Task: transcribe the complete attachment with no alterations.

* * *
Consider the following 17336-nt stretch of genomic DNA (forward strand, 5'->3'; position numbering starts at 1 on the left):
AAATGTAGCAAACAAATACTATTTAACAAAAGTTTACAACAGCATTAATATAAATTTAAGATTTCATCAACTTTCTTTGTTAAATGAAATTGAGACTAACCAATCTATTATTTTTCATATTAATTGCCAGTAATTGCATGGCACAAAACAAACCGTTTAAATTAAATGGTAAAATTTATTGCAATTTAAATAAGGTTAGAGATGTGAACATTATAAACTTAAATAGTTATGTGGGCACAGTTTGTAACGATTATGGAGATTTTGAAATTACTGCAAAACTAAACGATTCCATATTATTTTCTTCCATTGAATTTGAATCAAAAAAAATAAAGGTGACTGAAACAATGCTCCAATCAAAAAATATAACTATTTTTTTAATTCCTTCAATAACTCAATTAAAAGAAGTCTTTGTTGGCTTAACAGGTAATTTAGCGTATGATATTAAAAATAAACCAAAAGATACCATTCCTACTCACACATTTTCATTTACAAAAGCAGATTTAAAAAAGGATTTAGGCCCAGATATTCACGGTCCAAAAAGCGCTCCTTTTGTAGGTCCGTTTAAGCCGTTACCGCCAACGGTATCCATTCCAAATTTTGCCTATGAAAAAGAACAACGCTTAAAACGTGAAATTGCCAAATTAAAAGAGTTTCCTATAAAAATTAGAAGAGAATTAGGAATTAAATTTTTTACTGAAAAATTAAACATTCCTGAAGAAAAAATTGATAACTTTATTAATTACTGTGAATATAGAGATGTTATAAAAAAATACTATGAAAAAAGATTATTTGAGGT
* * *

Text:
Consider the following 17336-nt stretch of genomic DNA (forward strand, 5'->3'; position numbering starts at 1 on the left):
AAATGTAGCAAACAAATACTATTTAACAAAAGTTTACAACAGCATTAATATAAATTTAAGATTTCATCAACTTTCTTTGTTAAATGAAATTGAGACTAACCAATCTATTATTTTTCATATTAATTGCCAGTAATTGCATGGCACAAAACAAACCGTTTAAATTAAATGGTAAAATTTATTGCAATTTAAATAAGGTTAGAGATGTGAACATTATAAACTTAAATAGTTATGTGGGCACAGTTTGTAACGATTATGGAGATTTTGAAATTACTGCAAAACTAAACGATTCCATATTATTTTCTTCCATTGAATTTGAATCAAAAAAAATAAAGGTGACTGAAACAATGCTCCAATCAAAAAATATAACTATTTTTTTAATTCCTTCAATAACTCAATTAAAAGAAGTCTTTGTTGGCTTAACAGGTAATTTAGCGTATGATATTAAAAATAAACCAAAAGATACCATTCCTACTCACACATTTTCATTTACAAAAGCAGATTTAAAAAAGGATTTAGGCCCAGATATTCACGGTCCAAAAAGCGCTCCTTTTGTAGGTCCGTTTAAGCCGTTACCGCCAACGGTATCCATTCCAAATTTTGCCTATGAAAAAGAACAACGCTTAAAACGTGAAATTGCCAAATTAAAAGAGTTTCCTATAAAAATTAGAAGAGAATTAGGAATTAAATTTTTTACTGAAAAATTAAACATTCCTGAAGAAAAAATTGATAACTTTATTAATTACTGTGAATATAGAGATGTTATAAAAAAATACTATGAAAAAAGATTATTTGAGGT